Cofounder and CEO Anjali Kataria said that Mytonomy, a software as a service company that offers video-based patient engagement, decided to raise the round after such strong growth in 2020. The company’s videos are designed to help patients understand their issues before they go to a hospital or care center, or help decipher post-care instructions. Kataria said this coincides with the accelerated trend of homes becoming the epicenter of care.
“I come from a medical family, I’ve been in healthcare my whole life…It’s really phenomenal that we’re witnessing so much change out of COVID,” Kataria told Technica.ly. “It started before COVID, but COVID was really the catalyst around the home.”
The company was originally founded in 2011 by a former Google employee with an edtech-based approach. But when Kataria joined in 2016, she saw an opportunity in the healthcare industry for the company’s communication and survey tools, along with its video studio. Its model, called Cloud for Healthcare, asynchronously adapts to each patient’s needs, with five different cloud options. Mytomony currently offers a B2B2C model, working with hospitals and remote monitoring clinics, but also engaging directly with patients.
The idea seems to have paid off, since Kataria said the company was growing 100% year over year even before COVID. In 2020, Mytonomy doubled its employee size to 57 personnel.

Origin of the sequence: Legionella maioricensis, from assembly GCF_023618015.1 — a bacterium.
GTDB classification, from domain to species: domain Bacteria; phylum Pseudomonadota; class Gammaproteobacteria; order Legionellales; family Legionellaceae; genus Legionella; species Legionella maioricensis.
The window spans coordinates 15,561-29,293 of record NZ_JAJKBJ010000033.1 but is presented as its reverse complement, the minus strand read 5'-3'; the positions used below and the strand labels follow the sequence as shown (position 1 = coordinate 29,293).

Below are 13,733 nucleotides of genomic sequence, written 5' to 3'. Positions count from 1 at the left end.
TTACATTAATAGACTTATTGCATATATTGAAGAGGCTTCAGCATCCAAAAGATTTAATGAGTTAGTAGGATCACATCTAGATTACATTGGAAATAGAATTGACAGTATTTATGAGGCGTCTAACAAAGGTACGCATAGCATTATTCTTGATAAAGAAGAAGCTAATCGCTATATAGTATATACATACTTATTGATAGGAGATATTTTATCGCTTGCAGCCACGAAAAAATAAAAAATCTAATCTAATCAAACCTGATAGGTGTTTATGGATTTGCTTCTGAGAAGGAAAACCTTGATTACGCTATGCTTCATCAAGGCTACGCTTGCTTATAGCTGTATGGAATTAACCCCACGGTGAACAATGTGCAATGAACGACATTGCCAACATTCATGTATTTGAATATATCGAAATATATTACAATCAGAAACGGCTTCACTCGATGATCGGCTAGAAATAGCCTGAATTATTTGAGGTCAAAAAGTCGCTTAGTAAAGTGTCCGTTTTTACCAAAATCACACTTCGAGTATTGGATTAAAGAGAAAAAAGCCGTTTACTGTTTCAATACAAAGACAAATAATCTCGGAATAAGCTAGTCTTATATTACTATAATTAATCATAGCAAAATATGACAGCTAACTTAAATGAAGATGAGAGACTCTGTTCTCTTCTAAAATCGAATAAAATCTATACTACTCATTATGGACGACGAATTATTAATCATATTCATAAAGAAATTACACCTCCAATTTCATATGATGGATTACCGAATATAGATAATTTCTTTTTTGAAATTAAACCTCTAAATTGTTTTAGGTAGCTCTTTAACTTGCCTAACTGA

“[I saw] that if we could reconfigure the model around patient instruction, it could solve a massive gap that existed in the patient experience of how to interpret and translate all the instructions that you’re given and carry them out so you’re applying your discharge instructions so you can actually lead a healthier life,” Kataria said.
According to Kataria, the funding will be used for product innovation, including analyzing a large portion of data Mytonomy has collected over the years, and also building a more robust communications and research cloud. Primarily, though, it will be used for hiring the close to 20 new positions Mytonomy plans to have opening as it continues to grow.
“We’re on a rocket ship,” Kataria said of digital health. “…There’s this huge growth area occurring in virtual care remote clinics where hospitals, the private sector and retailers are creating these healthcare delivery models to reach people.”
The reason for such strong growth at the company, Kataria said, is the approach of providing a software platform, and pairing it with the massive engagement of streaming. But through the video studio, she also wants to take on the massive amounts of misinformation surrounding healthcare, increase access to correct information and restore some faith in healthcare providers. In addition to the health professionals providing the data, which is peer-reviewed, Kataria said many on the video team in the company’s studio come from previous gigs at Universal, Netflix, National Geographic and Amazon Prime.
Streaming, Kataria said, “becomes a stepstool for all people to be able to access information in ways that they couldn’t before.”
“Not everyone is going to understand a three-ring binder after they’ve had a heart procedure…but we believe we can send them home now with virtual tools that can guide them through the use of entertaining content,” she said.
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